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Being a relatively young country means that Costa Rican literature is still shaping itself. No earlier books or writings authored by the indigenous people of the land have been discovered yet, leaving their existence unknown. The source for most of the works in print right now are from the colonial periods, which felt the influences of Europe. The literary works of Costa Rica reflect reality at the time they were written. Characters and plots shared accounts of people's lives during the periods. Costan Rican literature can be broken up into five generations: the olympus, repertory, 40s, urban and disenchantment.

During the Olympus generation (1890 – 1920) the writings were incredibly influenced by the lives and opinions of the authors. A political period of government transformation was taking place and the public, including the writers, were beginning to form an understanding and opinion as a whole. One of the first Costa Rican authors was Manuel Arguello Mora, who was raised by the country's president. He wrote quite a bit of historical novels, including La Trinchera in 1899 that described a clash involving the infamous U.S. filibuster William Walker and his group who won and lost control over Nicaragua. Mora was also a journalist and wrote for the weekly paper, La Reforma, which he founded.

A new style of language was born within the sentences and words of the Repertory generation (1920-1940) that was influenced by a turning point in the oligarchical regime that was established during the Olympus period. Writers used their work to judge and critique the crisis as it unfolded. Carmen Lyra was the pen-name of Costa Rica's first prominent female writer Maria Isabel Carvajal who used her words to express concern with the powerful fruit companies. She was also a well-known political activist for the country's communist party, eventually taking part and leading organized acts and strikes before being exiled to Mexico.

Balanced may have been restored to the government system in Costa Rica, which became socially democratic, but a sense of concern could be heard within the words of the 40s generation (1940-1960) authors. Most of the works expressed worry for the overall social welfare of people including land and business beyond the country's borders. One successful writer with a grand collection of novels, short stories and poetry was Fabian Dobles Rodriguez who was celebrated with the Magon Prize, the country's most prestigious award for cultural work. Most of his writings portrayed the hardships that faced Costa Rica's peasants and urban poor.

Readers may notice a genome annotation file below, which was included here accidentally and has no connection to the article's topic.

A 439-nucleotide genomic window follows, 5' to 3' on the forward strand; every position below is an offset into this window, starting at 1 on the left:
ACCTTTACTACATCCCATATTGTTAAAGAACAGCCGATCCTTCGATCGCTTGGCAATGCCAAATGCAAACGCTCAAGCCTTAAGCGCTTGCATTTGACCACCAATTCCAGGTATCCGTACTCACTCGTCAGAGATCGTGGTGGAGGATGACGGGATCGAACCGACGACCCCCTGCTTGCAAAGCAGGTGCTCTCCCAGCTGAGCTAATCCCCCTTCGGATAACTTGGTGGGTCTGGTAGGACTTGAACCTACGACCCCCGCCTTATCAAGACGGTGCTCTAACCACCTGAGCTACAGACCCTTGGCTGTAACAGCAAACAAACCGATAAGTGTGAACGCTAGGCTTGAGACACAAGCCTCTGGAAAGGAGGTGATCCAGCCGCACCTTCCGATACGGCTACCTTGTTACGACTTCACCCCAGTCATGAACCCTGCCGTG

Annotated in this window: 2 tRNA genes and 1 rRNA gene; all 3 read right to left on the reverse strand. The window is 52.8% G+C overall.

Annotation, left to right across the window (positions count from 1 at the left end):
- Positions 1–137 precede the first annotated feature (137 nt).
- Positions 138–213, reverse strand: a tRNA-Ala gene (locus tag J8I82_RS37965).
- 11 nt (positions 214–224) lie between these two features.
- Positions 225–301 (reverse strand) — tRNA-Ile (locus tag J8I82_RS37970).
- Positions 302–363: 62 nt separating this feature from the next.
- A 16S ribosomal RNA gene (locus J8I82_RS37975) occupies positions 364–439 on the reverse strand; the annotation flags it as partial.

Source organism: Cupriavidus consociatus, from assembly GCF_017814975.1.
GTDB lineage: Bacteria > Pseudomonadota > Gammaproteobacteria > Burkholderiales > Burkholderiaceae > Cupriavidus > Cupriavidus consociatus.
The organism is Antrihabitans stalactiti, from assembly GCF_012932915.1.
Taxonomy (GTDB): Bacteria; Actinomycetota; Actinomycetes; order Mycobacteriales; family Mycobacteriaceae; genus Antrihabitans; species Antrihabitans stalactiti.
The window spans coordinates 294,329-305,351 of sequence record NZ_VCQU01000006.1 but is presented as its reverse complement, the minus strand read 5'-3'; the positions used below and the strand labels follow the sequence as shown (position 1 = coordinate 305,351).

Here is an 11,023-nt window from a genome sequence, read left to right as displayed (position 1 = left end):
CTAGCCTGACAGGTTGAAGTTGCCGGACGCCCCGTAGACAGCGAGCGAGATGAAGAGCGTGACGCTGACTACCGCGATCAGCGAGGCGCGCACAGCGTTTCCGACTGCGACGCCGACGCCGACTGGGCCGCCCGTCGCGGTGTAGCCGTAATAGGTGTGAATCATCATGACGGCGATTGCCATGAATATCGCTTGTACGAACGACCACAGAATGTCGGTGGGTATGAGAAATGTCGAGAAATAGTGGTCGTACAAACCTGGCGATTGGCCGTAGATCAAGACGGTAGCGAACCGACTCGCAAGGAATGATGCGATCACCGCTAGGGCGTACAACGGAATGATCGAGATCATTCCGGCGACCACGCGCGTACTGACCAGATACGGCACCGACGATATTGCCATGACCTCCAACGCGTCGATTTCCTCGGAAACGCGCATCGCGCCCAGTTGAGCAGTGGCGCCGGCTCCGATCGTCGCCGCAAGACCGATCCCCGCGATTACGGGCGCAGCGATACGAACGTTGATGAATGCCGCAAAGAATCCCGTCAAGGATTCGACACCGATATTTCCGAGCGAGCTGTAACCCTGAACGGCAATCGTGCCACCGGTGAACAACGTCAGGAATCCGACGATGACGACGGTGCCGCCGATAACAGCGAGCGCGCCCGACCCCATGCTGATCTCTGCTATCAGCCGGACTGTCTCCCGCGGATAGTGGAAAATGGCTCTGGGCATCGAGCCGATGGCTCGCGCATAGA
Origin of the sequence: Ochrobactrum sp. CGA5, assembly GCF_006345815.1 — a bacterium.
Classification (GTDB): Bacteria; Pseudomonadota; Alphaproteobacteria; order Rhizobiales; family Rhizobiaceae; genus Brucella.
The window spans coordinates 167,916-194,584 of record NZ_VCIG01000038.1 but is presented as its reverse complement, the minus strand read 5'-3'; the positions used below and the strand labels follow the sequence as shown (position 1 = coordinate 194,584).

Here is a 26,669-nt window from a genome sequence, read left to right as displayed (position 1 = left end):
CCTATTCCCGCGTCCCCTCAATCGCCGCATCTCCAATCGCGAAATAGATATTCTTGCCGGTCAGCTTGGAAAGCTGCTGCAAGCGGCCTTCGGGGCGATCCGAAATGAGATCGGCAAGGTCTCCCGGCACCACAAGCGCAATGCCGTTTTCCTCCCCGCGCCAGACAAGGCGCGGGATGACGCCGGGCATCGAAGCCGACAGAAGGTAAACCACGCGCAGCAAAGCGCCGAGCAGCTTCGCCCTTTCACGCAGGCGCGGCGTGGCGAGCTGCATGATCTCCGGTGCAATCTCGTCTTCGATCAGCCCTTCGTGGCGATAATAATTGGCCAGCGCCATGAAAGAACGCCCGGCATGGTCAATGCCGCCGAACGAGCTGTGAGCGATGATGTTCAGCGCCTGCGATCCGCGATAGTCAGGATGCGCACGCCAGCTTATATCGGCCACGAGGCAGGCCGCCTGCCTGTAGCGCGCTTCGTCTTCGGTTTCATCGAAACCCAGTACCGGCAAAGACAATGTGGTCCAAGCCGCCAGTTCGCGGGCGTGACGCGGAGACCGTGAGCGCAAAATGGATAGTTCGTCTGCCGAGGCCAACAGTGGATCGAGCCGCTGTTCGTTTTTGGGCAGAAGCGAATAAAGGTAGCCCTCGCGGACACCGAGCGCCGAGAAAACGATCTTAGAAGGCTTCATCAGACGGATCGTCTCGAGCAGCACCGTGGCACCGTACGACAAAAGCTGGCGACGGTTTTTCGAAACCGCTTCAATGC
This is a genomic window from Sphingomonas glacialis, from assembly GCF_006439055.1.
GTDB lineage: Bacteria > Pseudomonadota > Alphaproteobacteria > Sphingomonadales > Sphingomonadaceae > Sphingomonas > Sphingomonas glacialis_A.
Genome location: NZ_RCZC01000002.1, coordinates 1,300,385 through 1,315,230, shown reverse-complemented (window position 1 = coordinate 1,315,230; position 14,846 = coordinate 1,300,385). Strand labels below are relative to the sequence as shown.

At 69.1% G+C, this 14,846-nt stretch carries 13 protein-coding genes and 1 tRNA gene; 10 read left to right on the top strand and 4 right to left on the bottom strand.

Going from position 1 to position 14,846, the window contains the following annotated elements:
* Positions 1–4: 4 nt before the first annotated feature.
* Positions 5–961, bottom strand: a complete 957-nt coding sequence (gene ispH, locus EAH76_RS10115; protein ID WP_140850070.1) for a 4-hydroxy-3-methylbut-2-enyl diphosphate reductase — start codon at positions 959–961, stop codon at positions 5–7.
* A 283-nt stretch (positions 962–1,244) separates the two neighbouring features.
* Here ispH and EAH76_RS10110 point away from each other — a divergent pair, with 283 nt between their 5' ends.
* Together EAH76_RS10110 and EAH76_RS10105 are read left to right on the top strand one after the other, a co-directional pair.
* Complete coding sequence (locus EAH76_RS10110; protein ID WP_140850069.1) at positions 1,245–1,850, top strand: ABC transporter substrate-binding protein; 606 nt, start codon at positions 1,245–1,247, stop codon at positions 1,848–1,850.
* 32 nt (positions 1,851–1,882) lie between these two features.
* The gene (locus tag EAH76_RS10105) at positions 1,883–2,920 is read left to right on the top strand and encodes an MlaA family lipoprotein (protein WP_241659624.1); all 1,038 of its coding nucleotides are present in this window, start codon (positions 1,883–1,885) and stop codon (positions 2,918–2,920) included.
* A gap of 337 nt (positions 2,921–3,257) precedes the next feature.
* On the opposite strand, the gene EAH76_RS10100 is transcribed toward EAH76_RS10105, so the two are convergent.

Soon the literature turned its focus from the people to the land that was beginning to establish an identity for itself during the Urban generation (1960-1980). Development began to shape the character of the country as it progressed from the tumultuous times of transformation in the previous periods. Jorge Debravo is a well-known poet of this time whose first book was a dictionary. He got a quick start after his work was published in El Turrialbeno magazine while he was attending ninth grade in school. Despite his early death at 29, he is still remembered and the country's National Day of Poetry falls on his birthday.

As if in a political statement, the writings of the Disenchantment period (1980-present) have been trying to break away from the earlier styles of Costa Rica's literature. The raw nature of the writings that were more realistic are beginning to fade away as new approaches start to appear. However, the politics still can still be read in-between the context as literature will always be a form of expressing matters of the heart that all can relate to in some literary way.

Here are some related tips to help plan your trip to Costa Rica: Gay Manuel Antonio, Art In Costa Rica, Museums and Culture.

By Allison Carlton

I am. a traveling bard. a word warrior. who is. pursuing a search. a mission. an adventure. a quest. a voyage. a journey....

04 Nov 2010

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